What personal tips and shortcuts have made your job easier?
Always be listening and reading. You may know a fabulous way to do something, but someone else may know another route that is quicker or easier. Document what you are doing and why and when so that when something goes wrong you can figure out what happened. Banging your head against a wall you should have gone around way earlier is a HUGE time waster.
Also, as my boss is fond of saying, and I’ve learned as well: “No client has ever been mad because you talked to them too much.” In nearly five years, I’ve only had one client say I didn’t need to call or email every day of the week while I was working on their network. People love to know what’s going on, even if what’s going on is, “we’re combing through tool output looking for things to break.”
What do you do differently from your coworkers or peers in the same profession? What do they do instead?
Unfortunately, there are many companies in this field that think ethical hacking is basically just scanning for vulnerabilities on a network. The problem with that type of thinking is that it doesn’t really show the client the full picture. Okay, I know this program and this program are vulnerable, but what does that actually mean? What could an attacker do with this vulnerability? How far could they go?
At our company, we’re extremely goal oriented. We see an ethical hacking test in terms of the real-world consequences for that institution, i.e., what would an attacker want to do (steal your data, perform illegal wire transfers, interfere with computer-based machinery, etc.) and how could they go about doing it? When we find vulnerabilities in a network, we look at the practical consequences of them, and you have to be creative to see the full potential of a security flaw and to put all the pieces together to figure out how a criminal would pull off a data or financial heist.
What’s the worst part of the job and how do you deal with it?
The worst part of this job is when you get clients who don’t really want to know how vulnerable they are. Sometimes it’s because they’re indifferent (many companies still think it’s cheaper to just fix the problem after the company’s been breached then to spend the money ahead of time on better security), but more often than not it’s fear-based. Sort of like when your car starts making a funny noise, but you don’t want to take it to the auto shop because you’re afraid of how much it will cost. Although cost isn’t the only thing they’re worried about—in many cases, you’re dealing with a senior level IT executive who is worried about his or her career; if the report shows too many problems, it makes him or her look bad.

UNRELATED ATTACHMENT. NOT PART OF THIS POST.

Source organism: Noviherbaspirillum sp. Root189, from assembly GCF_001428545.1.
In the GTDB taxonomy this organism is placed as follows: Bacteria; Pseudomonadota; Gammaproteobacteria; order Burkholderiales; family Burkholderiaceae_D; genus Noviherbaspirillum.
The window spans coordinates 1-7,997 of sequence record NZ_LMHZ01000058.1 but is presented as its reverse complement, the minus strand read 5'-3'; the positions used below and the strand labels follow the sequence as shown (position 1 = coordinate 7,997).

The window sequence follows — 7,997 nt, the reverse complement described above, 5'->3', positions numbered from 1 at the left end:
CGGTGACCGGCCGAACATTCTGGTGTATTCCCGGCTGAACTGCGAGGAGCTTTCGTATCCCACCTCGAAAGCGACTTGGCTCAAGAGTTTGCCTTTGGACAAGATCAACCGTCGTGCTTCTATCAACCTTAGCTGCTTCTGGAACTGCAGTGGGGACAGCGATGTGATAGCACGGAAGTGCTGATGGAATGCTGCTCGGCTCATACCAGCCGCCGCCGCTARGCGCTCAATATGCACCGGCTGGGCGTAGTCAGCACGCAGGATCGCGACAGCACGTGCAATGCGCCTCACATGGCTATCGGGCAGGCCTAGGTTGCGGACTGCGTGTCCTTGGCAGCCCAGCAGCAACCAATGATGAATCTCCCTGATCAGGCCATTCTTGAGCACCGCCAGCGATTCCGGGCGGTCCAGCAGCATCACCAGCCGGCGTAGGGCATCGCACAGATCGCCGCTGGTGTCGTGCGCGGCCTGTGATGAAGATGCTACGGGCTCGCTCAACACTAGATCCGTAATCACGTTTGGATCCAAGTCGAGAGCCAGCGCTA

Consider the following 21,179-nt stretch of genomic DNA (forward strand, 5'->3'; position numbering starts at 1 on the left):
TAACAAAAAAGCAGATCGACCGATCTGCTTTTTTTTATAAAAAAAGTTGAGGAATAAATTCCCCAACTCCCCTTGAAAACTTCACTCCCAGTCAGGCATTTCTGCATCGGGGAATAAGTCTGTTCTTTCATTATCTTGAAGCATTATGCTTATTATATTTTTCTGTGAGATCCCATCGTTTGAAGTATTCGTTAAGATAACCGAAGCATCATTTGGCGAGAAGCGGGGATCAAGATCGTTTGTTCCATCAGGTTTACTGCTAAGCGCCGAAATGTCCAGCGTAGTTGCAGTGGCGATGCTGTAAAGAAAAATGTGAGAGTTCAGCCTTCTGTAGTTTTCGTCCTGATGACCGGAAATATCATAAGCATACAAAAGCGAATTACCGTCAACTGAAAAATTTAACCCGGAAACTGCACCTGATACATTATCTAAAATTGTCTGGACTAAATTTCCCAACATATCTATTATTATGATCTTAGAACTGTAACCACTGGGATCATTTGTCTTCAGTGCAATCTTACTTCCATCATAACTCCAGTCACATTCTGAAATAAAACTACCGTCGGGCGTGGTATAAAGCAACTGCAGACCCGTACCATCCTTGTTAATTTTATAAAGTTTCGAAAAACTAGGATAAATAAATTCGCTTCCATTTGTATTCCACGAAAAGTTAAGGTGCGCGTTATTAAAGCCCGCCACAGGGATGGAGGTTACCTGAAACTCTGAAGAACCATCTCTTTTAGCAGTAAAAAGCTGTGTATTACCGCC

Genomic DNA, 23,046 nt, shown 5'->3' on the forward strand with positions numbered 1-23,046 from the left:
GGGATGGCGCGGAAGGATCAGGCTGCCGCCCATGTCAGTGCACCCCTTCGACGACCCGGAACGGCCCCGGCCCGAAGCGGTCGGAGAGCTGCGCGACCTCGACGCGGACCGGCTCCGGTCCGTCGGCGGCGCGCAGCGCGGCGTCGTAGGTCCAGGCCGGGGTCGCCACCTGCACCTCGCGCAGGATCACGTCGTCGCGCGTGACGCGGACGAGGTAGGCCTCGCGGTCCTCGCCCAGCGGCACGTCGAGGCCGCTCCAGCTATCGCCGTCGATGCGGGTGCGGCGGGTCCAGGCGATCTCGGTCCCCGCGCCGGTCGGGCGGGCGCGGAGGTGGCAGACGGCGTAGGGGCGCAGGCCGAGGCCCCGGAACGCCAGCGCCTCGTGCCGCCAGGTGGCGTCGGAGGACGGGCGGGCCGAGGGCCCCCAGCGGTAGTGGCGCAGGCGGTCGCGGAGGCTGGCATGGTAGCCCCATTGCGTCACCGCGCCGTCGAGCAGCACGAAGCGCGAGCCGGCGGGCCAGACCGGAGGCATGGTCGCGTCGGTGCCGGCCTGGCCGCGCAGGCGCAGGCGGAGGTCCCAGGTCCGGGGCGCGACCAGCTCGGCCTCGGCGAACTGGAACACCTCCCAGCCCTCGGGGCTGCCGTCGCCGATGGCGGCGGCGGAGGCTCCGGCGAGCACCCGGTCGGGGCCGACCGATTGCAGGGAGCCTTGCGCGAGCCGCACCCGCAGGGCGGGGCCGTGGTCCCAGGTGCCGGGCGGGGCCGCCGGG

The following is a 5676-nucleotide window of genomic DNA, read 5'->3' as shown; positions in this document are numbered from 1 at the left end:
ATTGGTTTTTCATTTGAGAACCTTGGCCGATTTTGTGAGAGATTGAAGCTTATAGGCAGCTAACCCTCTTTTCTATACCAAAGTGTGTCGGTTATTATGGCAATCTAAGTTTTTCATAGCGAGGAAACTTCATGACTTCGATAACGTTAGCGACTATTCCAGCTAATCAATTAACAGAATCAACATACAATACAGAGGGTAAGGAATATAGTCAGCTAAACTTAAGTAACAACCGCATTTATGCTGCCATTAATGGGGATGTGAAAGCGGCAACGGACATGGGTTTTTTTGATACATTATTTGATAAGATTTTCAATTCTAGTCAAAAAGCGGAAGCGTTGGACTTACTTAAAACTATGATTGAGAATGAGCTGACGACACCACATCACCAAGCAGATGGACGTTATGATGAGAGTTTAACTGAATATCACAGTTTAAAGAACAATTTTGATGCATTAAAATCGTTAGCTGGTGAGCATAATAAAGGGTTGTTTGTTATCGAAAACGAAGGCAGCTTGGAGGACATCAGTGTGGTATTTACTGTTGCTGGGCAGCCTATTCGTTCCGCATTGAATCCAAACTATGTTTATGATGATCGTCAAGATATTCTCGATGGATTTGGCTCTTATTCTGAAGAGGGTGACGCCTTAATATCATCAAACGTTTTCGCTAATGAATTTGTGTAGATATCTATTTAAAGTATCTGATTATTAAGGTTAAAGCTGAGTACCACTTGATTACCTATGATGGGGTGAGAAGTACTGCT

The only way to deal with this aspect of the job is to stick to your guns—do your best, don’t hold back on the penetration testing, and report as clearly as you can exactly where the company is vulnerable and what that could mean. In the end, it’s up to the client to take the right steps to protect itself and its customers, you just have to hope they will.
What’s the most enjoyable part of the job?
This may be the hardest question to answer. To be honest, there is a thrill in knowing that what I do would be illegal except for a legal document that says I’m allowed to do it without getting in trouble. One of my favorite compliments from my former place of work was, “You think like a criminal!” (They didn’t mean it as a compliment.)
I work with amazing people, doing fun, hard work. We learn together and laugh a lot! When my wife and I had our third son, they bought baby supplies and superhero onesies.
I make a difference in the security mindset of businesses and, ultimately, in the lives of thousands of people, which is quite rewarding as well. The pay is also far better than I thought it would be, back when I watched Sneakers.
Do you have any advice for people who need to enlist your services?
Yes—don’t expect me to be a superhero. Often, clients think that when they hire you, you’re going to clean up everything, fix all their problems and make them 100% secure. There is no such thing as 100% secure. That’s not at all how it works. Clients have to be realistic—the goal with this type of work is to figure out what assets your company has that are most critical and what risks they can accept. You can’t prevent every attack from succeeding—no matter how good your security is, eventually someone will always get through. Therefore, ethical hackers are not only helping you prevent an attack, but also figuring out what steps you need to take to limit the damage when a successful attack happens.